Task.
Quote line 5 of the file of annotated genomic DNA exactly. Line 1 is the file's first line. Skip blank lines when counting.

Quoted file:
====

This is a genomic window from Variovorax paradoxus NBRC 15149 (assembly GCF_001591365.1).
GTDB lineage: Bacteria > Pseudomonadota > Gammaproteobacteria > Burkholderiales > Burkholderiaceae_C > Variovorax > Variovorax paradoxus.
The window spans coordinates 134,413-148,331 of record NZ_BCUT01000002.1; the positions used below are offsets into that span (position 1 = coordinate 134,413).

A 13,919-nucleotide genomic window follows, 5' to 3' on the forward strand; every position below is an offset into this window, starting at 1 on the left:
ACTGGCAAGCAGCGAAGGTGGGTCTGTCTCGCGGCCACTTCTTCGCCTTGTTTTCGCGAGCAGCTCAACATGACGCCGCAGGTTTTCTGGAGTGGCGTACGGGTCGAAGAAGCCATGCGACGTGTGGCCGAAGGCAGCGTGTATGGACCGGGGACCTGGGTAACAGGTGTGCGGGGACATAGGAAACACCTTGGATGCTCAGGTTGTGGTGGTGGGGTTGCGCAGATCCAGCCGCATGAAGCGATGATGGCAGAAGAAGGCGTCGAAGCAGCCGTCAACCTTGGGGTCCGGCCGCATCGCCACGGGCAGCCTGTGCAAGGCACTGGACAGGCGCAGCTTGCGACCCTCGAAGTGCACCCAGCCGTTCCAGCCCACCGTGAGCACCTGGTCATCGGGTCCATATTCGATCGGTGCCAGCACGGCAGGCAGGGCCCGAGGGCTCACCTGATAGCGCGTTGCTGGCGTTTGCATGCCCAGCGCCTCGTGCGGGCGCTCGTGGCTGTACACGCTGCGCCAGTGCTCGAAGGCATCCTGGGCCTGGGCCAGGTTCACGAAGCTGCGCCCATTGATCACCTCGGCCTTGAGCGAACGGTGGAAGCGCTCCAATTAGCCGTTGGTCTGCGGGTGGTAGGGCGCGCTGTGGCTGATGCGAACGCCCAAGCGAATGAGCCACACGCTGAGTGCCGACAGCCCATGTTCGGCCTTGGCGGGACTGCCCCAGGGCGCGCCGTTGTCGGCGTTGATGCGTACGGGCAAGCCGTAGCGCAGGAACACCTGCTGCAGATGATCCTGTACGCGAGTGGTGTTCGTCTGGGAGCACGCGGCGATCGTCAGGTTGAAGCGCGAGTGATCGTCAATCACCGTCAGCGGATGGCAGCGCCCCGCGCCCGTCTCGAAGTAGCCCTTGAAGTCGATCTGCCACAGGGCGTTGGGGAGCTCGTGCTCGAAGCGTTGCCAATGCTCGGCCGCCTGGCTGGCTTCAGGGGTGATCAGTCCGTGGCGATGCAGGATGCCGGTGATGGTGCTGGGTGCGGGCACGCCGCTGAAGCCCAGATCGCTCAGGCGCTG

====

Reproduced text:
ACTGGCAAGCAGCGAAGGTGGGTCTGTCTCGCGGCCACTTCTTCGCCTTGTTTTCGCGAGCAGCTCAACATGACGCCGCAGGTTTTCTGGAGTGGCGTACGGGTCGAAGAAGCCATGCGACGTGTGGCCGAAGGCAGCGTGTATGGACCGGGGACCTGGGTAACAGGTGTGCGGGGACATAGGAAACACCTTGGATGCTCAGGTTGTGGTGGTGGGGTTGCGCAGATCCAGCCGCATGAAGCGATGATGGCAGAAGAAGGCGTCGAAGCAGCCGTCAACCTTGGGGTCCGGCCGCATCGCCACGGGCAGCCTGTGCAAGGCACTGGACAGGCGCAGCTTGCGACCCTCGAAGTGCACCCAGCCGTTCCAGCCCACCGTGAGCACCTGGTCATCGGGTCCATATTCGATCGGTGCCAGCACGGCAGGCAGGGCCCGAGGGCTCACCTGATAGCGCGTTGCTGGCGTTTGCATGCCCAGCGCCTCGTGCGGGCGCTCGTGGCTGTACACGCTGCGCCAGTGCTCGAAGGCATCCTGGGCCTGGGCCAGGTTCACGAAGCTGCGCCCATTGATCACCTCGGCCTTGAGCGAACGGTGGAAGCGCTCCAATTAGCCGTTGGTCTGCGGGTGGTAGGGCGCGCTGTGGCTGATGCGAACGCCCAAGCGAATGAGCCACACGCTGAGTGCCGACAGCCCATGTTCGGCCTTGGCGGGACTGCCCCAGGGCGCGCCGTTGTCGGCGTTGATGCGTACGGGCAAGCCGTAGCGCAGGAACACCTGCTGCAGATGATCCTGTACGCGAGTGGTGTTCGTCTGGGAGCACGCGGCGATCGTCAGGTTGAAGCGCGAGTGATCGTCAATCACCGTCAGCGGATGGCAGCGCCCCGCGCCCGTCTCGAAGTAGCCCTTGAAGTCGATCTGCCACAGGGCGTTGGGGAGCTCGTGCTCGAAGCGTTGCCAATGCTCGGCCGCCTGGCTGGCTTCAGGGGTGATCAGTCCGTGGCGATGCAGGATGCCGGTGATGGTGCTGGGTGCGGGCACGCCGCTGAAGCCCAGATCGCTCAGGCGCTG